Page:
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Ok so I've been building up some nucs to attempt to over winter and so far have 8, one has the original queen 3 have queens they raised themselves and 3 have queens that I grafted and one the grafted queen failed to emerge (I think my own fault on that one). All of these queens are raised from a VSHxItalian queen I purchased this spring when one of my hives came through the winter queenless. She has proven to be a very good layer, but I do have some concerns about the characteristics of Italians and overwintering here in New England (this is my second year so this is based on reading rather than experience and may or may not be a valid concern). I would like to add some different genetics and see how they do. A local queen breeder is a member of the Russian Honeybee Breeders Association and is offering queens from that stock and I have been considering picking up a couple to see how they do compared to the VSHxItalians.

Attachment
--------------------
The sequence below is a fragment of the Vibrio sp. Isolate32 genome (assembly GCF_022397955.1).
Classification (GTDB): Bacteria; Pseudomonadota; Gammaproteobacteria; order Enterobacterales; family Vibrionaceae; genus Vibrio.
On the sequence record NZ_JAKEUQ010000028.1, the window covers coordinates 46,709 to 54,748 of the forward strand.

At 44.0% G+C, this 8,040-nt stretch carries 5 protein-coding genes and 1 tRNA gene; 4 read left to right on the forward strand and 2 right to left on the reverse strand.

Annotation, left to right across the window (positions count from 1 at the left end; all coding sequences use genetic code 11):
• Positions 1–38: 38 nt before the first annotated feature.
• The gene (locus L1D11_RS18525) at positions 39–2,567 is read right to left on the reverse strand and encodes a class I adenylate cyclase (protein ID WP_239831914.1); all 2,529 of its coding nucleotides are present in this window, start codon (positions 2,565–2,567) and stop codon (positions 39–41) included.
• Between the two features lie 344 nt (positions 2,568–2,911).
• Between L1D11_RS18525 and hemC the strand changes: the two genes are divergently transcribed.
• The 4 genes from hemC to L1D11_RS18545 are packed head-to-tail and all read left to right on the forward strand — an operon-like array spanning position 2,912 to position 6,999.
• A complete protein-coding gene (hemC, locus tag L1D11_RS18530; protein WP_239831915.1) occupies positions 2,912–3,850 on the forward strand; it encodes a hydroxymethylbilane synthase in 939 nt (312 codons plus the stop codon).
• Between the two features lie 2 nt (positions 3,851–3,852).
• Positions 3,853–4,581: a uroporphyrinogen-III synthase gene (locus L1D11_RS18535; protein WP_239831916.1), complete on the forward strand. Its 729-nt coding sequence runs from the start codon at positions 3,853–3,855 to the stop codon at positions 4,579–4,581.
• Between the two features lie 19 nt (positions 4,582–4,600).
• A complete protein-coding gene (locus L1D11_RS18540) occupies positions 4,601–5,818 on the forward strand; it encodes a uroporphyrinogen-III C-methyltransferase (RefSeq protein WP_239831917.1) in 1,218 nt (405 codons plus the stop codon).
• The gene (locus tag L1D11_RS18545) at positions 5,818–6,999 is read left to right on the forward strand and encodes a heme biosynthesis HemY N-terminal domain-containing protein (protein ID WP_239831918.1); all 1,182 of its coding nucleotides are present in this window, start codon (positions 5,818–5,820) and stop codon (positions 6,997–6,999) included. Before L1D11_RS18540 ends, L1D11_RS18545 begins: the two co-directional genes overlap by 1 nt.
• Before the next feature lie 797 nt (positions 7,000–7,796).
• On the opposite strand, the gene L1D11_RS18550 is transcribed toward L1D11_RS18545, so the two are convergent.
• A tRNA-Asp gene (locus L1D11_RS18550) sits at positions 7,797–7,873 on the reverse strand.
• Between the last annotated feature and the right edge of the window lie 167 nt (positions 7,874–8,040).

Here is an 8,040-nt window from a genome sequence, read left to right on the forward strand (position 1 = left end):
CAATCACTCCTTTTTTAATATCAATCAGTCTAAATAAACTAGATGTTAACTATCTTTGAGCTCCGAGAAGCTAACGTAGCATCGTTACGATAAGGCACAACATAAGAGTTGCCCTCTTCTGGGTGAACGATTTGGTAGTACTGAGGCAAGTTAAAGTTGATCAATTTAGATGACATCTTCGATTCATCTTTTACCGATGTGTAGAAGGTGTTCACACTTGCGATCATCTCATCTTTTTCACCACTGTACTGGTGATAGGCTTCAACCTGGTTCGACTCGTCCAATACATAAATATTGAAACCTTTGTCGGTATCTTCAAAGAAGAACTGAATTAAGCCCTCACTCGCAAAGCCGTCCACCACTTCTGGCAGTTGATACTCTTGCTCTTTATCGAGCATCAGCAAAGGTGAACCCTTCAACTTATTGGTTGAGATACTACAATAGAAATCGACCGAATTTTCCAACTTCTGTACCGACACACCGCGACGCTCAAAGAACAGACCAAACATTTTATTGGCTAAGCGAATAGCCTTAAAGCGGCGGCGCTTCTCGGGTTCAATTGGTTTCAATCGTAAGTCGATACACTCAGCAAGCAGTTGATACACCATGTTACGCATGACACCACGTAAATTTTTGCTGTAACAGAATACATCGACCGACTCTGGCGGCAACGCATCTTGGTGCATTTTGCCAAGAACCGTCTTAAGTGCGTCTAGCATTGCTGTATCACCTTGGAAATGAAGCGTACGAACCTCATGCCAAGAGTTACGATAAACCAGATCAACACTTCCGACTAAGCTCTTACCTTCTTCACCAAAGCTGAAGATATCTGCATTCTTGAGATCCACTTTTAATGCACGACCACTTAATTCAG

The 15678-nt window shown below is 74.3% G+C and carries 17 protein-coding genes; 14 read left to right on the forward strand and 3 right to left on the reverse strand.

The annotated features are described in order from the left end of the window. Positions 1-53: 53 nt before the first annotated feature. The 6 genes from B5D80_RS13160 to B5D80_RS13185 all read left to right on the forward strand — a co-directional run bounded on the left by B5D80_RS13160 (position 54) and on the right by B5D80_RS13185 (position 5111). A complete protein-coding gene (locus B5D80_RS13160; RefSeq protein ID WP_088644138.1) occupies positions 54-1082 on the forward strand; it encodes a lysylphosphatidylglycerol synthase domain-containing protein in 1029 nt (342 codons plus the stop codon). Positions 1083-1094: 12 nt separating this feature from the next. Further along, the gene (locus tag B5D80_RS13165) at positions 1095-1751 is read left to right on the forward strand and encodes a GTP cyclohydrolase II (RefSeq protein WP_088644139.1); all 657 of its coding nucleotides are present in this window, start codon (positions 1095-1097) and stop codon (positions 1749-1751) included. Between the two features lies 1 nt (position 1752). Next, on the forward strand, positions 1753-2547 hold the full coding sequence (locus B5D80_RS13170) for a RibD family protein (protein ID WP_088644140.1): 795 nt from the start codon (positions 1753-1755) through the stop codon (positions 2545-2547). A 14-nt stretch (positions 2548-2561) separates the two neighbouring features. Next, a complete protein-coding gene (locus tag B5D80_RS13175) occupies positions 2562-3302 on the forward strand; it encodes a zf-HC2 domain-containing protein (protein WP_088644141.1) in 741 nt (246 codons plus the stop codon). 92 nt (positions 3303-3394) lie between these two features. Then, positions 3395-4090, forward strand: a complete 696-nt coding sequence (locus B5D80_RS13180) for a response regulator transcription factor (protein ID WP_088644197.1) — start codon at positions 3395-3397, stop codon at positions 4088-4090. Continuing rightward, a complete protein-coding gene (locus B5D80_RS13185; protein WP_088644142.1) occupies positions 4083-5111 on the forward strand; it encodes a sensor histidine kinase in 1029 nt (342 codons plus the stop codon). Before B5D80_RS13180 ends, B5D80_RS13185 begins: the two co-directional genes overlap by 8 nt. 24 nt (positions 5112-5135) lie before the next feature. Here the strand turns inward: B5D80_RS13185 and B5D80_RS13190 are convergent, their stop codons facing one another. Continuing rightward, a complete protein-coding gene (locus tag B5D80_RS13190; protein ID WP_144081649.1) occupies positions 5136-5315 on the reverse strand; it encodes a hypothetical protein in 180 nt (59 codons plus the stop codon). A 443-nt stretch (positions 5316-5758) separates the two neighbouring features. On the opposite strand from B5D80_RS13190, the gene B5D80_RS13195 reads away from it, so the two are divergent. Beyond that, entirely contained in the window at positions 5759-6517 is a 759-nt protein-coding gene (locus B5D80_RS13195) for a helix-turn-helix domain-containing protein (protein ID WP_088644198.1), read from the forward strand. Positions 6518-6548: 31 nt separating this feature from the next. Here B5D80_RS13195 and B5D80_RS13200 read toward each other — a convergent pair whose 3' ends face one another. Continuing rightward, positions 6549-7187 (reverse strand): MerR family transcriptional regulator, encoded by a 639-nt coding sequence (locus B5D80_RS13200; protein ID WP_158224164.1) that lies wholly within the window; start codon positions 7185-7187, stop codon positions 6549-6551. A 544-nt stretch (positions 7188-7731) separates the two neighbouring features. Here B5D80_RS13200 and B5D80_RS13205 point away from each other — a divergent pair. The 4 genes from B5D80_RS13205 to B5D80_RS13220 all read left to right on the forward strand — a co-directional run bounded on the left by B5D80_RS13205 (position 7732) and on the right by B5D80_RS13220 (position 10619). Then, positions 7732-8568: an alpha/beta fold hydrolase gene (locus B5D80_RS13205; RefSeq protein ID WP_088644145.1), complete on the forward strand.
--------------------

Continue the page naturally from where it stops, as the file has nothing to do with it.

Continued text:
So now that you have the background here is the real question. Do I try giving the queenless nuc one of the Russian queens and hope they accept her or combine that with one of the other nucs I have and make up a new nuc or two from my current production colonies (Russian hybrids). That is the immediate question the other that will be applicable over the next couple weeks is if any of the nucs which currently have virgins end up with poor queens or queenless whether I should combine them with the other nucs or try giving them one of the Russian queens.
 

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Italians do make looser clusters but if you have access to your hives, you can put a sugar brick or candy in the hive Jan or Feb to get them through the winter.
 
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